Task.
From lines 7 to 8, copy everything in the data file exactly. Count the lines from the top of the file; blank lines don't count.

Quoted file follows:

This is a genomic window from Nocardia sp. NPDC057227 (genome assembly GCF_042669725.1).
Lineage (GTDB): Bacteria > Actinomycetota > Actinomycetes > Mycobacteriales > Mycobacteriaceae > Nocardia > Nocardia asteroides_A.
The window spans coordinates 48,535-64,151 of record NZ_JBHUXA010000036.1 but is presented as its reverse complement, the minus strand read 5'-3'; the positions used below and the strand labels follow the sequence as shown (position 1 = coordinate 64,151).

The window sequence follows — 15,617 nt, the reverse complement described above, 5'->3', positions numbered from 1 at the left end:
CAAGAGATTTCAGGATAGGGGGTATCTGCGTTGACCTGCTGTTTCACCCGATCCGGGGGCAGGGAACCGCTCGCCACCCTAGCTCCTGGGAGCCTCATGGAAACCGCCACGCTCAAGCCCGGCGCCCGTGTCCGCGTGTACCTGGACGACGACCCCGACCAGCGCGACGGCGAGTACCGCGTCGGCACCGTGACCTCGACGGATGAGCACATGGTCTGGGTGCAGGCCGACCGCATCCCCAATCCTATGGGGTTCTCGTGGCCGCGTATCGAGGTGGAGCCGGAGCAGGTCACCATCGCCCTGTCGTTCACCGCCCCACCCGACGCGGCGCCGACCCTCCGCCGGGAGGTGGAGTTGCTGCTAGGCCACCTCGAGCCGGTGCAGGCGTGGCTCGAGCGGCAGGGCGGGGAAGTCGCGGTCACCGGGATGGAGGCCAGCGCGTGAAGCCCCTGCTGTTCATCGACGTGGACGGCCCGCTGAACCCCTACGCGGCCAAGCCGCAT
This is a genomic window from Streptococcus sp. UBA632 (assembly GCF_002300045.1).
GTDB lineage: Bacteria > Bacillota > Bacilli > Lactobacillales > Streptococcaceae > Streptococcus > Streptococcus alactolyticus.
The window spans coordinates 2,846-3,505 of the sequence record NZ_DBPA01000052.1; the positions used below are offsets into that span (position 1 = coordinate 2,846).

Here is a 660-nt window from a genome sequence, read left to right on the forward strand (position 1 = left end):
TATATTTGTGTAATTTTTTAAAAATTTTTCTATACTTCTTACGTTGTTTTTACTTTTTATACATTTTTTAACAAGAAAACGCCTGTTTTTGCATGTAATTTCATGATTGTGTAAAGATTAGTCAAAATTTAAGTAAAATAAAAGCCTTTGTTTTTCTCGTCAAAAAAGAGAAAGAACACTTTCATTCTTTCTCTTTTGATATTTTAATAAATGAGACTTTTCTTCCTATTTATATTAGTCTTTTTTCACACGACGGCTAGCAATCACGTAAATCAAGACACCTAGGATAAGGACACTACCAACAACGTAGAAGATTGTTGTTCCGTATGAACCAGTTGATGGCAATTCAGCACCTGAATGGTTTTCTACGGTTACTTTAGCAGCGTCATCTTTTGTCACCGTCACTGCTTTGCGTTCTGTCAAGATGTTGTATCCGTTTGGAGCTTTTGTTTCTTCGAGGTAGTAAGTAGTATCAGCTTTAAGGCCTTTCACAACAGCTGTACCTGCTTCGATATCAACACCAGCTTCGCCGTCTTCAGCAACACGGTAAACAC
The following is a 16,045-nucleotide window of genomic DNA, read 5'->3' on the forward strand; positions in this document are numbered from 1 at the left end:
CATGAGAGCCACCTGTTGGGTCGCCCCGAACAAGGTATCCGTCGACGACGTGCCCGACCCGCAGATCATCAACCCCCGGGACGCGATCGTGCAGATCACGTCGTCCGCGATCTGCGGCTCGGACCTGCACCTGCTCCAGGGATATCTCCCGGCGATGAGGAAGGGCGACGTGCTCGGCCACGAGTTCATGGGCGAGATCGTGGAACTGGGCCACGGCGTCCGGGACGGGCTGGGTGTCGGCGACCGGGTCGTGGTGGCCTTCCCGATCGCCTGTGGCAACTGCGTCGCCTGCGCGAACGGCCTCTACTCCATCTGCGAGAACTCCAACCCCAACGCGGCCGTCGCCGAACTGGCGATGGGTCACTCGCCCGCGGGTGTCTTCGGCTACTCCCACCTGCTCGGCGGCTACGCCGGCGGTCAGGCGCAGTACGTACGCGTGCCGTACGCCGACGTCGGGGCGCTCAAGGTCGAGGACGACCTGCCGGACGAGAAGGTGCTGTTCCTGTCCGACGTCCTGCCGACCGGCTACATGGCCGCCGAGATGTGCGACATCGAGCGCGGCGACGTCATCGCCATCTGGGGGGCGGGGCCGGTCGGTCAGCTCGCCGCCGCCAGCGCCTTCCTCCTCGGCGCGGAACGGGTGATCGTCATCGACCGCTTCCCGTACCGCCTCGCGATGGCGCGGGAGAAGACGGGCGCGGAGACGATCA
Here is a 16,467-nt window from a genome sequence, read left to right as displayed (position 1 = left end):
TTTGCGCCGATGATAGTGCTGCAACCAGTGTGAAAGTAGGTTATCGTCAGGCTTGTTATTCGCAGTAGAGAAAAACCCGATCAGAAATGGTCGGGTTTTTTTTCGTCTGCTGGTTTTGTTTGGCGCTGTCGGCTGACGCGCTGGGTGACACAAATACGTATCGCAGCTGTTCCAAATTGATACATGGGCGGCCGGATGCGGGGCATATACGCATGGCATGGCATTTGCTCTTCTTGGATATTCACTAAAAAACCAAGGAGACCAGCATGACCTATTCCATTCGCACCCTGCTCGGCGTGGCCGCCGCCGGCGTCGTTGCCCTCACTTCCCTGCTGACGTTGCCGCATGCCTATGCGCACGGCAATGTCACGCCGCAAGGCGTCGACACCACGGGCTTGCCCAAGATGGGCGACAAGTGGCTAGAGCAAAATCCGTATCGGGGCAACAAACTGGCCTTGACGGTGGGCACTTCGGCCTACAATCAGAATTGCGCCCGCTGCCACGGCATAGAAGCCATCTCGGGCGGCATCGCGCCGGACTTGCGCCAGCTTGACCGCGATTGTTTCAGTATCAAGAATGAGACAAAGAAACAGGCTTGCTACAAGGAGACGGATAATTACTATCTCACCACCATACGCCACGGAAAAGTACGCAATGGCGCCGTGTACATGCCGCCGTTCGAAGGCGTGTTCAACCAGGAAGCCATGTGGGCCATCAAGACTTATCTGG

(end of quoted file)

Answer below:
GTDB lineage: Bacteria > Bacillota > Bacilli > Lactobacillales > Streptococcaceae > Streptococcus > Streptococcus alactolyticus.
The window spans coordinates 2,846-3,505 of the sequence record NZ_DBPA01000052.1; the positions used below are offsets into that span (position 1 = coordinate 2,846).